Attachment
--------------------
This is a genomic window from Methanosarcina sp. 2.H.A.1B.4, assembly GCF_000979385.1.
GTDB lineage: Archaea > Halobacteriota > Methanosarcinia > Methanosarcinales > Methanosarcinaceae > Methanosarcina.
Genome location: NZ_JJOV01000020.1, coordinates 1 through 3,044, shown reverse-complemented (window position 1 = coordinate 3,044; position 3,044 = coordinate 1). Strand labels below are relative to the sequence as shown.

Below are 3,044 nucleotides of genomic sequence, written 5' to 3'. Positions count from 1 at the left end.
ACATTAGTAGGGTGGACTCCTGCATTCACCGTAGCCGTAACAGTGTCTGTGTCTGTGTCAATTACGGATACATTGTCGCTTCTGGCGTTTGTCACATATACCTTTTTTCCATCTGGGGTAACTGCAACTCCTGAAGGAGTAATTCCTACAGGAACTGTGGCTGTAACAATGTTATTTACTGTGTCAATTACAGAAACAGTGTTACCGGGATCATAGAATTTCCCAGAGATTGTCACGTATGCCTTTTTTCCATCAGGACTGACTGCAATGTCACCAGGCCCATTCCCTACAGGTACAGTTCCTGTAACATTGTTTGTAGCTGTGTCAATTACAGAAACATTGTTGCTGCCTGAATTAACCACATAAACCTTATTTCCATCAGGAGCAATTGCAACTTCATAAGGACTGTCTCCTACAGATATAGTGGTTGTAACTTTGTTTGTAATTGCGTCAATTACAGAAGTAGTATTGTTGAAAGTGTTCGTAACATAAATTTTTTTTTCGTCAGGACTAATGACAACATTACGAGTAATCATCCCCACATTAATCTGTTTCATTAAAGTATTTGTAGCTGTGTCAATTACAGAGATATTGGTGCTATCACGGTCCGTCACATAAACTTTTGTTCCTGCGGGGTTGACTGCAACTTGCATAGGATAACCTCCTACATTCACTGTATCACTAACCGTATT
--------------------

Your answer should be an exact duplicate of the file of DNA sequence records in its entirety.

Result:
This is a genomic window from Methanosarcina sp. 2.H.A.1B.4, assembly GCF_000979385.1.
GTDB lineage: Archaea > Halobacteriota > Methanosarcinia > Methanosarcinales > Methanosarcinaceae > Methanosarcina.
Genome location: NZ_JJOV01000020.1, coordinates 1 through 3,044, shown reverse-complemented (window position 1 = coordinate 3,044; position 3,044 = coordinate 1). Strand labels below are relative to the sequence as shown.

Below are 3,044 nucleotides of genomic sequence, written 5' to 3'. Positions count from 1 at the left end.
ACATTAGTAGGGTGGACTCCTGCATTCACCGTAGCCGTAACAGTGTCTGTGTCTGTGTCAATTACGGATACATTGTCGCTTCTGGCGTTTGTCACATATACCTTTTTTCCATCTGGGGTAACTGCAACTCCTGAAGGAGTAATTCCTACAGGAACTGTGGCTGTAACAATGTTATTTACTGTGTCAATTACAGAAACAGTGTTACCGGGATCATAGAATTTCCCAGAGATTGTCACGTATGCCTTTTTTCCATCAGGACTGACTGCAATGTCACCAGGCCCATTCCCTACAGGTACAGTTCCTGTAACATTGTTTGTAGCTGTGTCAATTACAGAAACATTGTTGCTGCCTGAATTAACCACATAAACCTTATTTCCATCAGGAGCAATTGCAACTTCATAAGGACTGTCTCCTACAGATATAGTGGTTGTAACTTTGTTTGTAATTGCGTCAATTACAGAAGTAGTATTGTTGAAAGTGTTCGTAACATAAATTTTTTTTTCGTCAGGACTAATGACAACATTACGAGTAATCATCCCCACATTAATCTGTTTCATTAAAGTATTTGTAGCTGTGTCAATTACAGAGATATTGGTGCTATCACGGTCCGTCACATAAACTTTTGTTCCTGCGGGGTTGACTGCAACTTGCATAGGATAACCTCCTACATTCACTGTATCACTAACCGTATT